The parent company creates a new subsidiary. Shareholders may decide to take shares in the new company or keep their shares in the parent company. Investors must sell their shares to realize gains immediately, as no cash is involved.
The parent company sells part of itself through an IPO to form a new company. Parent companies usually remain the major stakeholder and retain control. Equity carve-outs can raise cash quickly and increase share value.
Regardless of which type of divestiture you engage in, knowing the three stages of successful divestiture will give you the big picture to guide your team.
Key Considerations for Divestitures
Even though dozens of players and considerations are involved, speed is crucial in performing divestitures. McKinsey research shows that divestments completed within 12 months delivered higher excess total returns to shareholders than deals that took longer.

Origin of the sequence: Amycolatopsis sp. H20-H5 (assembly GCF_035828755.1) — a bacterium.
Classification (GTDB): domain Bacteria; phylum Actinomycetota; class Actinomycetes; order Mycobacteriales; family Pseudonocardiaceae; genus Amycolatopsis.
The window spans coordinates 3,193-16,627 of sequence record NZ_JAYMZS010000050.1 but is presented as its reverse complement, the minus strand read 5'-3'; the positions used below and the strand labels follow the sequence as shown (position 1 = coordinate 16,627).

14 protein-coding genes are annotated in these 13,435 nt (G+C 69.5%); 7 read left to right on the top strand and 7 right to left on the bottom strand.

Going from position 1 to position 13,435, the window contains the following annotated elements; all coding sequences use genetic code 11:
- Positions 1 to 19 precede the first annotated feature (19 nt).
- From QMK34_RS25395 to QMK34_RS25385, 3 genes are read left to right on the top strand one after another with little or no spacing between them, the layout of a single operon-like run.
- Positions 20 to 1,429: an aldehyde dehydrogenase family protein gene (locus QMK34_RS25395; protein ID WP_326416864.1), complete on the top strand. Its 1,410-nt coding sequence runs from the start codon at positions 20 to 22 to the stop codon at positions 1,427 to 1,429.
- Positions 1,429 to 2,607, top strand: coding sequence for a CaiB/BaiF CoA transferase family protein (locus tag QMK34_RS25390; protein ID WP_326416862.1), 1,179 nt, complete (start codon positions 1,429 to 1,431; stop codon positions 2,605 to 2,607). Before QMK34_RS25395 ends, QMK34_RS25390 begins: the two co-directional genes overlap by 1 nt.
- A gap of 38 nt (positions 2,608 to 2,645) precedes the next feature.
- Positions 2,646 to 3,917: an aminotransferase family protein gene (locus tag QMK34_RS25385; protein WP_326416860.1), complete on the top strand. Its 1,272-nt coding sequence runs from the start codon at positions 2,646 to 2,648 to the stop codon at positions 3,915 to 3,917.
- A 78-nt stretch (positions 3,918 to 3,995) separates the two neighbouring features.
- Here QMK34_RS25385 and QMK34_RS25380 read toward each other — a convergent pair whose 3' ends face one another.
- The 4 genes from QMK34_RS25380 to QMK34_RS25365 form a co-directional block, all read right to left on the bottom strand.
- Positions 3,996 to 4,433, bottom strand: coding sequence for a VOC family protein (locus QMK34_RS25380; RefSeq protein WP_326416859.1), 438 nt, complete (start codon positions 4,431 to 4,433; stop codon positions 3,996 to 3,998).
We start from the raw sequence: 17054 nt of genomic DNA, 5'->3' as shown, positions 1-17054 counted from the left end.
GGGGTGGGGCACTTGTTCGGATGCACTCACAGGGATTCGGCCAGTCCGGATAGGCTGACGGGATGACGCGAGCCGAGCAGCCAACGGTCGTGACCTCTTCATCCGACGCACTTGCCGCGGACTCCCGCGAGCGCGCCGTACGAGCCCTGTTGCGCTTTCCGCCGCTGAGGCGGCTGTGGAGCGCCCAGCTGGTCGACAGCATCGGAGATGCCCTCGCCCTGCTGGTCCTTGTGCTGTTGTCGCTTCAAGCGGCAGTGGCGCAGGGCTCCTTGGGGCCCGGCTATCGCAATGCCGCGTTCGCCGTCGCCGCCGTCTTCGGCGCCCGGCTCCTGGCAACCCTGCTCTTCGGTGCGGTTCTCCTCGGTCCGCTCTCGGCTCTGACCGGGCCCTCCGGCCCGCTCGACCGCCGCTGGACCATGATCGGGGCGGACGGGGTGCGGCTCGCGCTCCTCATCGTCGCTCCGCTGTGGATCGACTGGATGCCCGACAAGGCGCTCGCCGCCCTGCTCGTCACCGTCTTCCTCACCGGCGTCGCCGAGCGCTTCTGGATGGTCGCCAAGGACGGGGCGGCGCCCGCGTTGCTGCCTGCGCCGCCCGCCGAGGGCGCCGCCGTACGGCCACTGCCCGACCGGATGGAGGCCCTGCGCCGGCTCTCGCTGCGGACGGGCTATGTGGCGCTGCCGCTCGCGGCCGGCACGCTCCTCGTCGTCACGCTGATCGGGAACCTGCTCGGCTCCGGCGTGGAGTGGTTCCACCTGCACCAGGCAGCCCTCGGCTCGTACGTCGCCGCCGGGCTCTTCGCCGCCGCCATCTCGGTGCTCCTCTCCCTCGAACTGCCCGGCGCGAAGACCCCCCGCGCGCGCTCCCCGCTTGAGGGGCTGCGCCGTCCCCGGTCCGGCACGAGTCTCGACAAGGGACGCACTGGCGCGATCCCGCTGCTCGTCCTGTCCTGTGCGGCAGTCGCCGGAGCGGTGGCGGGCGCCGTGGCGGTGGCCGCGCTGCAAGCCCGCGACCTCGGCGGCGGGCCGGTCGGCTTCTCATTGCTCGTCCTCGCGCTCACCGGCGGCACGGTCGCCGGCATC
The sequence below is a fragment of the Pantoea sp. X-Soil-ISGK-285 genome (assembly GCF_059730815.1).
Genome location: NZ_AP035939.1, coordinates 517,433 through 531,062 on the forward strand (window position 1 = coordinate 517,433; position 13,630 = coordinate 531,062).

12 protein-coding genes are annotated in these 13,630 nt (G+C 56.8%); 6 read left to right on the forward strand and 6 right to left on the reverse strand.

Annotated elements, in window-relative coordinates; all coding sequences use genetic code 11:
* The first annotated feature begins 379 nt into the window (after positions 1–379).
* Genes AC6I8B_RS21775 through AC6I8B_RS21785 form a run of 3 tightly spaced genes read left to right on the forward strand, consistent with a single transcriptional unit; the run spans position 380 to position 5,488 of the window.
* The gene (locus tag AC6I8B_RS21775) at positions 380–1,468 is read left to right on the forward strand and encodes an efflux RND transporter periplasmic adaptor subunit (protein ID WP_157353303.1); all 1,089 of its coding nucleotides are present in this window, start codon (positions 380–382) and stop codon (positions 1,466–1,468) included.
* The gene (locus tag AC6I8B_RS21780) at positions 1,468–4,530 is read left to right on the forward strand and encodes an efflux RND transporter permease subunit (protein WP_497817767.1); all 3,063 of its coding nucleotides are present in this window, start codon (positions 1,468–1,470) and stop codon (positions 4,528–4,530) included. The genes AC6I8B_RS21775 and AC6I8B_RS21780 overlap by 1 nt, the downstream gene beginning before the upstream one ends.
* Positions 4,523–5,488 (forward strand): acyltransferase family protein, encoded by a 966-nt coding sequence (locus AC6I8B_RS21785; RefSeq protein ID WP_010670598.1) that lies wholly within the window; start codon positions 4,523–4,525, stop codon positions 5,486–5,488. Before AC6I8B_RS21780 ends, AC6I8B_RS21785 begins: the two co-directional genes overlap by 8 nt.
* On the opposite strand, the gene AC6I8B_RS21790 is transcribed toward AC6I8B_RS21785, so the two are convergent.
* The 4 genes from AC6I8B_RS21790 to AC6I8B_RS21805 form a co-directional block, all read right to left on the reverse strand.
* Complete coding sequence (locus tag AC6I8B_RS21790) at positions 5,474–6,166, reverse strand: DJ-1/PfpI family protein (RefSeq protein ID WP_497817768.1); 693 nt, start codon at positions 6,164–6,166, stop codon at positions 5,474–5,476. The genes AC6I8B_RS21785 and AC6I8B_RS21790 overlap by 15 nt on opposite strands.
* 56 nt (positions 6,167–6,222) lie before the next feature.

When your divestment team breaks its divestiture strategy down into three primary activities, you can focus limited team resources on each phase at the right time. You avoid leaving money on the table, losing sales, and disentangling difficulties.
Clearly Define What You’re Selling
The first activity is portfolio evaluation to choose the right assets to dispose of and clearly define them. In most divestments, this phase consumes an excessive amount of time as executives avoid divesting until it’s clear the unit must go. Careful evaluation, clear asset definition, and quicker action can enable sales at higher values.
When defining the asset, pay close attention to the financials to get ahead of prospective buyers performing their due diligence. If the buyer’s team discovers an issue you missed, it could be embarrassing and drive asset value down in negotiations.
Considering possible disentanglement issues before beginning marketing efforts will help maximize value estimates, determine the best value story, and make sales information more credible for potential buyers.
Market the Asset Using Upside Valuation
The deal team must look at the asset being sold with fresh eyes from the buyer’s viewpoint and compile a thorough assessment of the upside opportunities potential purchasers can exploit. This will enable your team to push buyers toward the best possible price.